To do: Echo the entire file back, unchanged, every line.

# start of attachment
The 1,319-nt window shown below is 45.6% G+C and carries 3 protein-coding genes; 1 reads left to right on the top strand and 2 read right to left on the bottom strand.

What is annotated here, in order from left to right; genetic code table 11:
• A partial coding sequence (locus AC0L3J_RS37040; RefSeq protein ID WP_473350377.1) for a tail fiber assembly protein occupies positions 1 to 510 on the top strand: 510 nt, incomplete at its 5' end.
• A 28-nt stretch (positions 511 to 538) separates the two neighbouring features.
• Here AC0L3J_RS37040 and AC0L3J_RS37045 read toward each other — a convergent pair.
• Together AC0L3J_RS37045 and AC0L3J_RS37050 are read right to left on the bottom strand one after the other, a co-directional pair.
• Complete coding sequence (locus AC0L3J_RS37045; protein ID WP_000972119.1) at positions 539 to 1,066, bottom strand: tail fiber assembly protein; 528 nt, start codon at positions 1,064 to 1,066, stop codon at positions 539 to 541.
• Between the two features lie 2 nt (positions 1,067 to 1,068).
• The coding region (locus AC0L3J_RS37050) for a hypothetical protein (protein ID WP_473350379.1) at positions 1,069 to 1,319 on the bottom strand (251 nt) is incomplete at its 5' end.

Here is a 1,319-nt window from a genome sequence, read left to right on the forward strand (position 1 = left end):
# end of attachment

The 1,319-nt window shown below is 45.6% G+C and carries 3 protein-coding genes; 1 reads left to right on the top strand and 2 read right to left on the bottom strand.

What is annotated here, in order from left to right; genetic code table 11:
• A partial coding sequence (locus AC0L3J_RS37040; RefSeq protein ID WP_473350377.1) for a tail fiber assembly protein occupies positions 1 to 510 on the top strand: 510 nt, incomplete at its 5' end.
• A 28-nt stretch (positions 511 to 538) separates the two neighbouring features.
• Here AC0L3J_RS37040 and AC0L3J_RS37045 read toward each other — a convergent pair.
• Together AC0L3J_RS37045 and AC0L3J_RS37050 are read right to left on the bottom strand one after the other, a co-directional pair.
• Complete coding sequence (locus AC0L3J_RS37045; protein ID WP_000972119.1) at positions 539 to 1,066, bottom strand: tail fiber assembly protein; 528 nt, start codon at positions 1,064 to 1,066, stop codon at positions 539 to 541.
• Between the two features lie 2 nt (positions 1,067 to 1,068).
• The coding region (locus AC0L3J_RS37050) for a hypothetical protein (protein ID WP_473350379.1) at positions 1,069 to 1,319 on the bottom strand (251 nt) is incomplete at its 5' end.

Here is a 1,319-nt window from a genome sequence, read left to right on the forward strand (position 1 = left end):